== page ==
453 F2d 218 Disposable Services Inc v. Itt Life Insurance Company of New York

453 F.2d 218

DISPOSABLE SERVICES, INC., Plaintiff-Appellee,

No. 71-2258.

United States Court of Appeals,
Fifth Circuit.

Dec. 30, 1971.
Rehearing Denied April 13, 1972.

Robert E. Venney, Gunn & Venney, Miami, Fla., for defendant-appellant.

Herbert L. Heiken, Martin Levinson, Miami, Fla., for plaintiff-appellee.

Before BELL, AINSWORTH and GOLDBOLD, Circuit Judges.

AINSWORTH, Circuit Judge:

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Appellee, Disposable Services, Inc., brought this Florida diversity action as owner and beneficiary, of an insurance policy issued by ITT Life Insurance Company of New York on the life of Samuel Lee Britt, secretary of appellee corporation, after refusal by ITT to pay the proceeds following the death of Britt. The case was tried to a jury. Both parties moved for a directed verdict and at the close of all the evidence, the Court directed a verdict in favor of plaintiff, Disposable Services, Inc. We reverse.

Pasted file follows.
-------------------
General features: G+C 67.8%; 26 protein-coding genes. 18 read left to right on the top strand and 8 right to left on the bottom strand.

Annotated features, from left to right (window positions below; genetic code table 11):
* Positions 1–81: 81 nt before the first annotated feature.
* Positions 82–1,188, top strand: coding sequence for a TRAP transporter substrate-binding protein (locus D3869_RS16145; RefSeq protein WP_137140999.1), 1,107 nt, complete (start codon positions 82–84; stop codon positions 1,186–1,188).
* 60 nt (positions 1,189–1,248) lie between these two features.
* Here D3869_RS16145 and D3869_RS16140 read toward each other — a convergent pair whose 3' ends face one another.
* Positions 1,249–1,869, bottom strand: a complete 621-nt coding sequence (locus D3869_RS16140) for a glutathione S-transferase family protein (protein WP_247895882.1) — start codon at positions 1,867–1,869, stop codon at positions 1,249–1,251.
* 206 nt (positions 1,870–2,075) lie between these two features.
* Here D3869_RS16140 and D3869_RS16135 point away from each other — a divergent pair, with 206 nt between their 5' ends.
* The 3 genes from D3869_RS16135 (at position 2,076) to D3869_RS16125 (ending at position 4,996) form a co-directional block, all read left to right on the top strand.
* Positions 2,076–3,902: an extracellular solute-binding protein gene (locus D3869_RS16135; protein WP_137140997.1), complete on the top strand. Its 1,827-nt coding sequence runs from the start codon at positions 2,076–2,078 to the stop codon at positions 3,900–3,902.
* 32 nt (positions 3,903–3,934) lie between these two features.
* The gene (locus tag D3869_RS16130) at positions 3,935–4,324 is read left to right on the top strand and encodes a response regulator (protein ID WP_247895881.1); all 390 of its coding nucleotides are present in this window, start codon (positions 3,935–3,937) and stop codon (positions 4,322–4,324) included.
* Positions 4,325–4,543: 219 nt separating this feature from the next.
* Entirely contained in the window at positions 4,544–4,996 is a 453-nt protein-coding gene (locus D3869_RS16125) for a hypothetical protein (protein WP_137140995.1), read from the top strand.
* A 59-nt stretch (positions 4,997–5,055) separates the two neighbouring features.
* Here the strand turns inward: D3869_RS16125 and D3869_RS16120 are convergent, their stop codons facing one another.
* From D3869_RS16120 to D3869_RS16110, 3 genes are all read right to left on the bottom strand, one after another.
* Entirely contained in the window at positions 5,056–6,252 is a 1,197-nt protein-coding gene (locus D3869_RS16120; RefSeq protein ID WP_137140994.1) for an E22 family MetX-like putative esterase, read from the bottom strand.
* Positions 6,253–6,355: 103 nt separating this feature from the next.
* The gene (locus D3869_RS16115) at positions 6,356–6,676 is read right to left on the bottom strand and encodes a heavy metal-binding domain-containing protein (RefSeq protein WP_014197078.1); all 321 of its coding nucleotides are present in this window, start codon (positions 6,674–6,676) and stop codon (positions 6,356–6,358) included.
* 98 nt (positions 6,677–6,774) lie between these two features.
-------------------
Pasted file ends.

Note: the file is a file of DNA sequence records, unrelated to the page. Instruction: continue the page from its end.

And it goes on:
In November 1969, Britt applied to ITT for a policy of life insurance in the amount of $75,000 and designated Disposable Services, Inc. as owner and beneficiary. In the written application Britt's answers to questions therein indicated that he was in good health, and that he had no physical or mental disorder. He stated in the application that the only time he had consulted a physician in the preceding five years was for treatment of a bee sting; that the only surgical operation he had undergone was an appendectomy in 1954; that he had never had, or had been advised to have, any x-rays or other tests with the exception of a chest x-ray when he was in the United States Army in 1952; and that he had never been told that he had kidney stones or any kind of kidney disease, tumors or cancer. Britt submitted to a medical examination by a physician designated by ITT. The application for insurance was approved by ITT on December 11, 1969, and shortly thereafter Policy No. 21576, dated December 9, 1969, was mailed to Disposable Services in Florida. A clause in the policy provided that the policy would not take effect until "delivered and the first premium paid during the lifetime of the insured."